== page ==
Presidential candidate and retired neurosurgeon Dr. Ben Carson on Sunday refused to back down from his comment that a Muslim should not be the President of the United States.
Carson told NBC on Sunday morning that he would “not advocate that we put a Muslim in charge of this nation,” arguing that Islam is not compatible with the U.S. Constitution.
When asked about his comments later on Sunday by The Hill, Carson doubled down on his statement.
“I do not believe Sharia is consistent with the Constitution of this country,” he told The Hill. “Muslims feel that their religion is very much a part of your public life and what you do as a public official, and that’s inconsistent with our principles and our Constitution.”
He did offer an exception, noting that he would be comfortable with a Muslim presidential candidate who “publicly rejected all the tenants of Sharia and lived a life consistent with that.”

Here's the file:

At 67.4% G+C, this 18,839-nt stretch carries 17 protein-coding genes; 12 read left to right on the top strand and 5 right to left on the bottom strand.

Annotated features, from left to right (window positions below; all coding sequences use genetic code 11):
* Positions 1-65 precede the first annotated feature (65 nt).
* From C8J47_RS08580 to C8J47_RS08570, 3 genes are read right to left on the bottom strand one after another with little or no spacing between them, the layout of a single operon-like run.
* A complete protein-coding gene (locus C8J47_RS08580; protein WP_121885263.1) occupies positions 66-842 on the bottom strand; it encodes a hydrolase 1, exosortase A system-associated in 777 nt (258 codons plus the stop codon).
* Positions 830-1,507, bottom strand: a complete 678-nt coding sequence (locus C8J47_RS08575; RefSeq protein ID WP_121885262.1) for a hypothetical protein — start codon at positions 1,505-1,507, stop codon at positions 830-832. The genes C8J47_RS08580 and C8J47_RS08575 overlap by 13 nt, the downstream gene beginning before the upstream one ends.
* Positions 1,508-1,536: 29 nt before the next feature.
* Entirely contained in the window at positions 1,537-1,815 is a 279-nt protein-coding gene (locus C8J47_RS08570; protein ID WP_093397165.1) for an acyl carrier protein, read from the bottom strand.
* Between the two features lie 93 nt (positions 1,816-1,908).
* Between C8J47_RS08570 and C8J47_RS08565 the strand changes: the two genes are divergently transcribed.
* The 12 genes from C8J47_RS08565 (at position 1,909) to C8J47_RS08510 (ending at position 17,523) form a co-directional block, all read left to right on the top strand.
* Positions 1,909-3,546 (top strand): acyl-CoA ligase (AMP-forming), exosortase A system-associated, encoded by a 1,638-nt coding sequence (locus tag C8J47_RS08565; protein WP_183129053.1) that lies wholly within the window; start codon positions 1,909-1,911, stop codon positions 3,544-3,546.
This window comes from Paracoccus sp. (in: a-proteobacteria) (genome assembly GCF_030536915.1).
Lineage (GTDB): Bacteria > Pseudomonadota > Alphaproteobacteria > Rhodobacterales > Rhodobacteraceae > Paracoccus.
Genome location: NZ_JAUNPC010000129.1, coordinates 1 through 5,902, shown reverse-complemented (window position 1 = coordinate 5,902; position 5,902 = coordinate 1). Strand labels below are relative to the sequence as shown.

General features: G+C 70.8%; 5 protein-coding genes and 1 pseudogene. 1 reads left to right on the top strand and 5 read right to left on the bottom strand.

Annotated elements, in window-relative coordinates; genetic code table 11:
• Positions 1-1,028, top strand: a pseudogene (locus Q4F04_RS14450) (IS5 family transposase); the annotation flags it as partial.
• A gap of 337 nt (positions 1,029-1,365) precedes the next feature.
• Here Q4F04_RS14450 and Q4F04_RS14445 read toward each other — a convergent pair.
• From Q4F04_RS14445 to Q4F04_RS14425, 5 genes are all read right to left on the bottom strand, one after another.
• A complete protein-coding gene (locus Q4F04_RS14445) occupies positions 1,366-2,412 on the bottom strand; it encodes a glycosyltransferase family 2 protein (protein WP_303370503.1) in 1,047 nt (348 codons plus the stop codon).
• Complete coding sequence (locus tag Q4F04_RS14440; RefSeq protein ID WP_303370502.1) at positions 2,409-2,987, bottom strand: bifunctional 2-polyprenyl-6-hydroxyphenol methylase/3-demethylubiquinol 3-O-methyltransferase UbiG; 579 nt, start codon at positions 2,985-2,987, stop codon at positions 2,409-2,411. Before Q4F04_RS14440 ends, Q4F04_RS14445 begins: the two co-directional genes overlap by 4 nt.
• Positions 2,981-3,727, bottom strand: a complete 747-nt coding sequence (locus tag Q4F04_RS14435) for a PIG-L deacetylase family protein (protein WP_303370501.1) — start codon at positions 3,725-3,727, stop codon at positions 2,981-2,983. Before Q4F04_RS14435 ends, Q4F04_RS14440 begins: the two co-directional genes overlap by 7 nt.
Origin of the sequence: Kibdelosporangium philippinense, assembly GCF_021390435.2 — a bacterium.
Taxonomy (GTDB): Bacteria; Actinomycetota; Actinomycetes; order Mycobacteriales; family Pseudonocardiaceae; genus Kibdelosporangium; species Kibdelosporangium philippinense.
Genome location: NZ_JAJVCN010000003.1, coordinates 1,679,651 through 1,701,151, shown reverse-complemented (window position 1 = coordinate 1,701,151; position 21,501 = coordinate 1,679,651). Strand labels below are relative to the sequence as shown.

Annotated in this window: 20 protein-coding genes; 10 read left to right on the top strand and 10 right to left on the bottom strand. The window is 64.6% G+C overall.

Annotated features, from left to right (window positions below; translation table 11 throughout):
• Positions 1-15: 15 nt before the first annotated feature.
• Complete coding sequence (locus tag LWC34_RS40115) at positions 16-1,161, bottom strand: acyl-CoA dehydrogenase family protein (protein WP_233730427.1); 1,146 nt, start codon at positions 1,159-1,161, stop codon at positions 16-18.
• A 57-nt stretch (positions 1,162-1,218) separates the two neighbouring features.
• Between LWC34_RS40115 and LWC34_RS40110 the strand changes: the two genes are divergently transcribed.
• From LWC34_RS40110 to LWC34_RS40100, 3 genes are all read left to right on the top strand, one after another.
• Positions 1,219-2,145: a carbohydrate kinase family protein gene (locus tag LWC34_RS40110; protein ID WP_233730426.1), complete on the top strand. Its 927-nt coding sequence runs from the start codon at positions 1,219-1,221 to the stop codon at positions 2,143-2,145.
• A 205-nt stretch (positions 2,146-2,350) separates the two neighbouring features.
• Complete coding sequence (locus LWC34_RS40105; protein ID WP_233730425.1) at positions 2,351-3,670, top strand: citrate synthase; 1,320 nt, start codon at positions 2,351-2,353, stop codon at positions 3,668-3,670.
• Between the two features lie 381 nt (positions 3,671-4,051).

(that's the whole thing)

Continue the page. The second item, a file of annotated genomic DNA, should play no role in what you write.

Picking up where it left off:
After Carson’s initial remarks on Sunday, numerous lawmakers rejected his comments.
Democratic presidential candidate Sen. Bernie Sanders (I-VT), slammed Carson while speaking to reporters in New Hampshire on Sunday.
“You know, this is the year 2015,” he said, according to the Washington Post. “You judge candidates for president not on their religion, not on the color of their skin, but on their ideas on what they stand for. … I was very disappointed in Dr. Carson’s statement.”
Democratic National Committee Chair Rep. Debbie Wasserman Schultz (D-FL) released a statement on Sunday blasting Carson.
“In interviews today, not one, not two, not three, but four GOP candidates for president failed to clearly support the concept that a person’s religious beliefs should not disqualify him or her from being president,” she said. “It’s hard to understand what’s so difficult about supporting an American citizen’s right to run for president, but unsurprisingly, this left Republicans scratching their heads. Of course a Muslim, or any other American citizen, can run for president, end of story.”